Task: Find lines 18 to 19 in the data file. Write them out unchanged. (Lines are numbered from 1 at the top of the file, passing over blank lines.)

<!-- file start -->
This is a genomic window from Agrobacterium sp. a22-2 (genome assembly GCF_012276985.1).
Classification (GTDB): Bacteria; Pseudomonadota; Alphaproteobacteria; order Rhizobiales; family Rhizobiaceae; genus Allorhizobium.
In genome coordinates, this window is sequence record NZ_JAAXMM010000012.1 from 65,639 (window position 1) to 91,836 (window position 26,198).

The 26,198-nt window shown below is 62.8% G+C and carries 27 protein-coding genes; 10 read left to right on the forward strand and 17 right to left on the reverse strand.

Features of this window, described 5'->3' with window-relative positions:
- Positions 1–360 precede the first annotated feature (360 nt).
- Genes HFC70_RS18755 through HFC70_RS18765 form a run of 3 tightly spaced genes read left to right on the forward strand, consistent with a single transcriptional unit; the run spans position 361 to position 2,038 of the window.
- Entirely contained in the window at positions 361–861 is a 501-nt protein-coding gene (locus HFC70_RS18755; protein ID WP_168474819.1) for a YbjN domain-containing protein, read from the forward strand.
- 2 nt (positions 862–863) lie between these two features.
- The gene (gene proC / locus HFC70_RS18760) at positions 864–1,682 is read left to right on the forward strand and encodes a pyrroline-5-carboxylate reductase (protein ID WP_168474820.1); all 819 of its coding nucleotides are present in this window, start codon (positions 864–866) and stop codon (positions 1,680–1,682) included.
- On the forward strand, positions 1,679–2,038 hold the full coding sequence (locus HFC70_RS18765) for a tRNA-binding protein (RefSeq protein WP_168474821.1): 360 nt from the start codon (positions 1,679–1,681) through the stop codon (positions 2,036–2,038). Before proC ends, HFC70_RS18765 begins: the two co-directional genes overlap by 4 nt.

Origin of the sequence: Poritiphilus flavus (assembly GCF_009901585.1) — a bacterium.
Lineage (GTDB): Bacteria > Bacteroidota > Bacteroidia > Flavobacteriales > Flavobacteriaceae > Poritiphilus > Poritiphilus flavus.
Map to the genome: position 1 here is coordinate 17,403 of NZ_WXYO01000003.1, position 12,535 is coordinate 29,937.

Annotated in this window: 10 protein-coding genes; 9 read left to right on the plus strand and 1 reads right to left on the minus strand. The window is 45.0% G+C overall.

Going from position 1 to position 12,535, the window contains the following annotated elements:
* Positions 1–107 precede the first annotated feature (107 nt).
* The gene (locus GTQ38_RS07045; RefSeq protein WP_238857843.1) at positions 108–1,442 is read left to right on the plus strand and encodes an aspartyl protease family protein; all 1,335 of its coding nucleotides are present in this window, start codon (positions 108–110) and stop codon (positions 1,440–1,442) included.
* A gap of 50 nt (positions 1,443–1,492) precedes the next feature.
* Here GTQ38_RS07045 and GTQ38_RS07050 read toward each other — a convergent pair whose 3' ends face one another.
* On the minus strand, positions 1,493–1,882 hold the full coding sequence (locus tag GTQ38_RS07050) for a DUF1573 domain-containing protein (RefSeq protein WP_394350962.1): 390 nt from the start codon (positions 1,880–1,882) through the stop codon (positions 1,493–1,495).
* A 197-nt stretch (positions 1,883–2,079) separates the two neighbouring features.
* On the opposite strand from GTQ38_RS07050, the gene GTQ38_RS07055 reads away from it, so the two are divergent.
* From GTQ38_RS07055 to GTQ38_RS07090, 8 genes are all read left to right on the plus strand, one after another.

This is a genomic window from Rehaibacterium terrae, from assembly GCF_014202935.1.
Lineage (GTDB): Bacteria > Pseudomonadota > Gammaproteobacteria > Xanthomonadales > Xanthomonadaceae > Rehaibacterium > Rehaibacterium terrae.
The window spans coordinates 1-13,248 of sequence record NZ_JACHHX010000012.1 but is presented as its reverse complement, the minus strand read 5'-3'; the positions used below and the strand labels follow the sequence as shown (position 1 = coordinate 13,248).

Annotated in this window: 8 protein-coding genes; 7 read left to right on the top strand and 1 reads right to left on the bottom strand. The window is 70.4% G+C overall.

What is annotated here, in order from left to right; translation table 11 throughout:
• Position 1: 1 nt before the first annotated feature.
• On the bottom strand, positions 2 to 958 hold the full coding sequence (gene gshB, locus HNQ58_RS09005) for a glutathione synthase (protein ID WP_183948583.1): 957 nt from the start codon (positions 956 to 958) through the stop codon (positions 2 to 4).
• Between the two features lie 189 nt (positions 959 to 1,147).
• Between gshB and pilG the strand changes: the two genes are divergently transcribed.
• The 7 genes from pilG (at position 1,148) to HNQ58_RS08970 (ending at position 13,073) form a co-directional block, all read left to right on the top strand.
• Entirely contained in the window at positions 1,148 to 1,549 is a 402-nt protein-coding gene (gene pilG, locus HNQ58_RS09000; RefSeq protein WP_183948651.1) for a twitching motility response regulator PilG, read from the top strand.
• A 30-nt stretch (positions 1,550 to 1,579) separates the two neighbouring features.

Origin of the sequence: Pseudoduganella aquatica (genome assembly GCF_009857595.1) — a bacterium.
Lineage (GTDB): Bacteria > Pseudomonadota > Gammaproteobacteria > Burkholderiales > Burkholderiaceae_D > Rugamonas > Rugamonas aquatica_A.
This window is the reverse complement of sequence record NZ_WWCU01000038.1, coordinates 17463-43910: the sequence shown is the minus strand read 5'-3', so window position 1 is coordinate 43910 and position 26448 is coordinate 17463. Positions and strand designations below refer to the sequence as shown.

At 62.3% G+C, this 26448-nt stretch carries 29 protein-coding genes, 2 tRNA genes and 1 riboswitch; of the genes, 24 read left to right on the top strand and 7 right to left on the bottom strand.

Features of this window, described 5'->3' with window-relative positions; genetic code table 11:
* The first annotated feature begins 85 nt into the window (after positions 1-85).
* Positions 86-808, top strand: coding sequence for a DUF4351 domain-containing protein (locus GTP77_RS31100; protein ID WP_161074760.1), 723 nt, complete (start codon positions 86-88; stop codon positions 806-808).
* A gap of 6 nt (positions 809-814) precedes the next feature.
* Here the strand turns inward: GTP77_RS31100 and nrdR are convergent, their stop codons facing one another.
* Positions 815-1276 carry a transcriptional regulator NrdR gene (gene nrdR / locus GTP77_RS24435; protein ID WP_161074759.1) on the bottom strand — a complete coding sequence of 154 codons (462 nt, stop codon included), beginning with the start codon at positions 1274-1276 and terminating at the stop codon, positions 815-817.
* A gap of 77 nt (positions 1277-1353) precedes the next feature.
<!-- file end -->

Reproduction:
* The gene (locus GTQ38_RS07045; RefSeq protein WP_238857843.1) at positions 108–1,442 is read left to right on the plus strand and encodes an aspartyl protease family protein; all 1,335 of its coding nucleotides are present in this window, start codon (positions 108–110) and stop codon (positions 1,440–1,442) included.
* A gap of 50 nt (positions 1,443–1,492) precedes the next feature.